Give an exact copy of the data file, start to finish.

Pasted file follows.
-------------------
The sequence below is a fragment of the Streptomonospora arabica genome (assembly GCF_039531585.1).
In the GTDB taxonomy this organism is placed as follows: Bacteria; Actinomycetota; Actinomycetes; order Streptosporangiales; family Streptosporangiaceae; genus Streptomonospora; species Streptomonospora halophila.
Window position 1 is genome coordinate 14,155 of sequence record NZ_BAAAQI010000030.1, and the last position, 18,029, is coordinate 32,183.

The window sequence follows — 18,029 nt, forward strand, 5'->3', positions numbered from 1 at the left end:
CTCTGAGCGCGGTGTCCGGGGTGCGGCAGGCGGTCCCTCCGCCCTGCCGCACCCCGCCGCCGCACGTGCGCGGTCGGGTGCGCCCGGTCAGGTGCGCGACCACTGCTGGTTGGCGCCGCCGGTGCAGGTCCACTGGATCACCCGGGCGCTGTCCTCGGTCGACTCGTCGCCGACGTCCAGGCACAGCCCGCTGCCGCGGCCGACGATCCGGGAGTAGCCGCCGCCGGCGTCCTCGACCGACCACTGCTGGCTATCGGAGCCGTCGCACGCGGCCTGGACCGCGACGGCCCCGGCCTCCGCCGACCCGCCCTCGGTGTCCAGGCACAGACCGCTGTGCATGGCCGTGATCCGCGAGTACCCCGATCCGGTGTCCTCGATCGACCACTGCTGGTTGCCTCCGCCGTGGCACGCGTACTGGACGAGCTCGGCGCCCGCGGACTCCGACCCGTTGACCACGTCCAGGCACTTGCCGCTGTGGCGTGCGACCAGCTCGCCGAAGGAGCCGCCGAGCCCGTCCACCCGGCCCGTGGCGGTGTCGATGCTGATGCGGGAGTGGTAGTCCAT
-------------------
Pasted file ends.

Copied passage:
The sequence below is a fragment of the Streptomonospora arabica genome (assembly GCF_039531585.1).
In the GTDB taxonomy this organism is placed as follows: Bacteria; Actinomycetota; Actinomycetes; order Streptosporangiales; family Streptosporangiaceae; genus Streptomonospora; species Streptomonospora halophila.
Window position 1 is genome coordinate 14,155 of sequence record NZ_BAAAQI010000030.1, and the last position, 18,029, is coordinate 32,183.

The window sequence follows — 18,029 nt, forward strand, 5'->3', positions numbered from 1 at the left end:
CTCTGAGCGCGGTGTCCGGGGTGCGGCAGGCGGTCCCTCCGCCCTGCCGCACCCCGCCGCCGCACGTGCGCGGTCGGGTGCGCCCGGTCAGGTGCGCGACCACTGCTGGTTGGCGCCGCCGGTGCAGGTCCACTGGATCACCCGGGCGCTGTCCTCGGTCGACTCGTCGCCGACGTCCAGGCACAGCCCGCTGCCGCGGCCGACGATCCGGGAGTAGCCGCCGCCGGCGTCCTCGACCGACCACTGCTGGCTATCGGAGCCGTCGCACGCGGCCTGGACCGCGACGGCCCCGGCCTCCGCCGACCCGCCCTCGGTGTCCAGGCACAGACCGCTGTGCATGGCCGTGATCCGCGAGTACCCCGATCCGGTGTCCTCGATCGACCACTGCTGGTTGCCTCCGCCGTGGCACGCGTACTGGACGAGCTCGGCGCCCGCGGACTCCGACCCGTTGACCACGTCCAGGCACTTGCCGCTGTGGCGTGCGACCAGCTCGCCGAAGGAGCCGCCGAGCCCGTCCACCCGGCCCGTGGCGGTGTCGATGCTGATGCGGGAGTGGTAGTCCAT